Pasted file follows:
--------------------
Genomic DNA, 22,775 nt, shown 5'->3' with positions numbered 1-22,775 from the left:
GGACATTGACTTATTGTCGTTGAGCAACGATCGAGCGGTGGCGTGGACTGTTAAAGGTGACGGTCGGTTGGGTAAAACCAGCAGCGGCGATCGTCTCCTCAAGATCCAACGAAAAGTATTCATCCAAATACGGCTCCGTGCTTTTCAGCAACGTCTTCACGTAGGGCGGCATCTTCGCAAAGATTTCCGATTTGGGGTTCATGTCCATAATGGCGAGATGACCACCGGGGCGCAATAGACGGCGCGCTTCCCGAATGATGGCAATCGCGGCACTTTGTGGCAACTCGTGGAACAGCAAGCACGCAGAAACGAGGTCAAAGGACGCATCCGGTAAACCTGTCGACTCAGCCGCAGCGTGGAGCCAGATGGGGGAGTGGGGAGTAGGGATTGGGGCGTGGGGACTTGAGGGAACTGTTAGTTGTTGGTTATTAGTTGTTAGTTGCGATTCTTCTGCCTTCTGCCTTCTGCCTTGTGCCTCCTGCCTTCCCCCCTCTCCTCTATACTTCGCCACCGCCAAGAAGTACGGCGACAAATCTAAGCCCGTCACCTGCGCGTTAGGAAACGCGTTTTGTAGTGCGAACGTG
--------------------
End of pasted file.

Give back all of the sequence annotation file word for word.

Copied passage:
Genomic DNA, 22,775 nt, shown 5'->3' with positions numbered 1-22,775 from the left:
GGACATTGACTTATTGTCGTTGAGCAACGATCGAGCGGTGGCGTGGACTGTTAAAGGTGACGGTCGGTTGGGTAAAACCAGCAGCGGCGATCGTCTCCTCAAGATCCAACGAAAAGTATTCATCCAAATACGGCTCCGTGCTTTTCAGCAACGTCTTCACGTAGGGCGGCATCTTCGCAAAGATTTCCGATTTGGGGTTCATGTCCATAATGGCGAGATGACCACCGGGGCGCAATAGACGGCGCGCTTCCCGAATGATGGCAATCGCGGCACTTTGTGGCAACTCGTGGAACAGCAAGCACGCAGAAACGAGGTCAAAGGACGCATCCGGTAAACCTGTCGACTCAGCCGCAGCGTGGAGCCAGATGGGGGAGTGGGGAGTAGGGATTGGGGCGTGGGGACTTGAGGGAACTGTTAGTTGTTGGTTATTAGTTGTTAGTTGCGATTCTTCTGCCTTCTGCCTTCTGCCTTGTGCCTCCTGCCTTCCCCCCTCTCCTCTATACTTCGCCACCGCCAAGAAGTACGGCGACAAATCTAAGCCCGTCACCTGCGCGTTAGGAAACGCGTTTTGTAGTGCGAACGTG